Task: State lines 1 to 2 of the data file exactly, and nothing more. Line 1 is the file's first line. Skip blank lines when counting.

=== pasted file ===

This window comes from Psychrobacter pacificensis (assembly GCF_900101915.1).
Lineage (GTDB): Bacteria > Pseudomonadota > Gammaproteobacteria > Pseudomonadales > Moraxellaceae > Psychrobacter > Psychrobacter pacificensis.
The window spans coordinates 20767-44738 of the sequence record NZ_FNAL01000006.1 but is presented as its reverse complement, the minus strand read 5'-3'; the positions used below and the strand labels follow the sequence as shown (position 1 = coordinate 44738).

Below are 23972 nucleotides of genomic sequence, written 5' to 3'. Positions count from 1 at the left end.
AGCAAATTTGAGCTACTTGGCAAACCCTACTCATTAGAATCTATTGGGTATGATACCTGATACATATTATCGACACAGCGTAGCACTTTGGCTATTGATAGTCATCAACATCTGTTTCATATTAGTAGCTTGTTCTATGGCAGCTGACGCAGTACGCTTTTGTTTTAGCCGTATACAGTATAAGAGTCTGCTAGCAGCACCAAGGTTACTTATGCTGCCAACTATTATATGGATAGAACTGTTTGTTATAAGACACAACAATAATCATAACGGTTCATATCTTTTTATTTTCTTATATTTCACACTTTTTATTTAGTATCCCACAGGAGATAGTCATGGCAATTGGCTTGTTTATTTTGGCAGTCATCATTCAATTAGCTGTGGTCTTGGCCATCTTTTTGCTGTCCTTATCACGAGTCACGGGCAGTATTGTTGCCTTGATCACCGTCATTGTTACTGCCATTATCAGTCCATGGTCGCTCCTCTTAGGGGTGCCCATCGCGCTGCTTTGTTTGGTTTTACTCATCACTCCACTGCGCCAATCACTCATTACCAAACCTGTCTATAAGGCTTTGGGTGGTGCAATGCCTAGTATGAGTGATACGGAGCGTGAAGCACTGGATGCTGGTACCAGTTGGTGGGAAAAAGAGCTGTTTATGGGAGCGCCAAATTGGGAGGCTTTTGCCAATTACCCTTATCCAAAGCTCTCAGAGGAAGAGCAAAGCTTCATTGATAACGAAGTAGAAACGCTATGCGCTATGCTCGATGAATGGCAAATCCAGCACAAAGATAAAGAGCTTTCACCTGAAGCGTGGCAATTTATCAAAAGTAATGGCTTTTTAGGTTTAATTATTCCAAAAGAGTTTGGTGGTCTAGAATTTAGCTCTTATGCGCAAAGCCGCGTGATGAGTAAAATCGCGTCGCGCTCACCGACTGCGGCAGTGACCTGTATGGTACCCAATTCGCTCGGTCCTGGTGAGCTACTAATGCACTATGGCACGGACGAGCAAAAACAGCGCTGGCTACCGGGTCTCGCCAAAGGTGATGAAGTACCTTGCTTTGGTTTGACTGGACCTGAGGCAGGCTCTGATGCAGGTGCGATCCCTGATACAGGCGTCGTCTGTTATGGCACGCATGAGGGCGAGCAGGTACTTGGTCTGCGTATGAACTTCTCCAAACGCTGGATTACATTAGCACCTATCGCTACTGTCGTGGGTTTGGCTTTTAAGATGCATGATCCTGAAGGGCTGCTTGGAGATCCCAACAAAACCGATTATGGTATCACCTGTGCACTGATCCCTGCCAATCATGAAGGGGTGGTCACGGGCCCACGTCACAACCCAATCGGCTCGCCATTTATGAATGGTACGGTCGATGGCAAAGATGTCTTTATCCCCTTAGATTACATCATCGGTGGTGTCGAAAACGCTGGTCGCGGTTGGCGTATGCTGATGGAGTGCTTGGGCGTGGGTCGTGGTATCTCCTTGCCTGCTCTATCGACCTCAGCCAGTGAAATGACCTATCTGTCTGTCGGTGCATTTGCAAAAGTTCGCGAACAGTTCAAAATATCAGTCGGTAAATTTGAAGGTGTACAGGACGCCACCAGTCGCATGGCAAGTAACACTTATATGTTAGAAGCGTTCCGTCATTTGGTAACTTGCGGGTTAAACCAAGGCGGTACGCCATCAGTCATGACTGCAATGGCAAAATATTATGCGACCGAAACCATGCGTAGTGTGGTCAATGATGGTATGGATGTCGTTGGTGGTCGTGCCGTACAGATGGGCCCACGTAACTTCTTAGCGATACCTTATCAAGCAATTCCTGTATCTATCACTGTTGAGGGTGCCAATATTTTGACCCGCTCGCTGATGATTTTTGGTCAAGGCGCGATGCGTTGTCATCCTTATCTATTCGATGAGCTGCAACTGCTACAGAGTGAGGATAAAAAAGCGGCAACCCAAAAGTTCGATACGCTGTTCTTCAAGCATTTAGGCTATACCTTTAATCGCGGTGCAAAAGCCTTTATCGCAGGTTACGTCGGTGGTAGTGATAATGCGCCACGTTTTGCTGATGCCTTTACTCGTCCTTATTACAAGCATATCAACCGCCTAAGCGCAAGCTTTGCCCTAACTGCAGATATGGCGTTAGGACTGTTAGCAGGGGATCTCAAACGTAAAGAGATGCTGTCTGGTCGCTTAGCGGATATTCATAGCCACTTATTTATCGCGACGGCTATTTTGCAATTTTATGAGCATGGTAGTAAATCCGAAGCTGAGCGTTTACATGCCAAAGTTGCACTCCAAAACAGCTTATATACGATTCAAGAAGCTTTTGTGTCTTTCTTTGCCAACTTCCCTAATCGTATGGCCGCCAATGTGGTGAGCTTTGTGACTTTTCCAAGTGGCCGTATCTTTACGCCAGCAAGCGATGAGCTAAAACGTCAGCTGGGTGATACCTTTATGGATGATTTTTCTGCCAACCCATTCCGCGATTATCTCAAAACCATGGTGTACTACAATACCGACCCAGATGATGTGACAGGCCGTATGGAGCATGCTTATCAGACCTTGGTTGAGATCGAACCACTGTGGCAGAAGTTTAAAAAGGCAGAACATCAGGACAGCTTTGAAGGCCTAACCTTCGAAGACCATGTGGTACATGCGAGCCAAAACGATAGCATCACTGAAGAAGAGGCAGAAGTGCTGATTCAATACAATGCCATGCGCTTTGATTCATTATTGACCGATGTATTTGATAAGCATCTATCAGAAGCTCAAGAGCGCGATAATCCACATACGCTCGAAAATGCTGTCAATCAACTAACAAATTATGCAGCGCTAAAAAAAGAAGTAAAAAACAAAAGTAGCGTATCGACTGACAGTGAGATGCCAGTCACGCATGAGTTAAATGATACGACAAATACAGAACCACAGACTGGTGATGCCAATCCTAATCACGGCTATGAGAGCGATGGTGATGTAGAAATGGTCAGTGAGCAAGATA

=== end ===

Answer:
This window comes from Psychrobacter pacificensis (assembly GCF_900101915.1).
Lineage (GTDB): Bacteria > Pseudomonadota > Gammaproteobacteria > Pseudomonadales > Moraxellaceae > Psychrobacter > Psychrobacter pacificensis.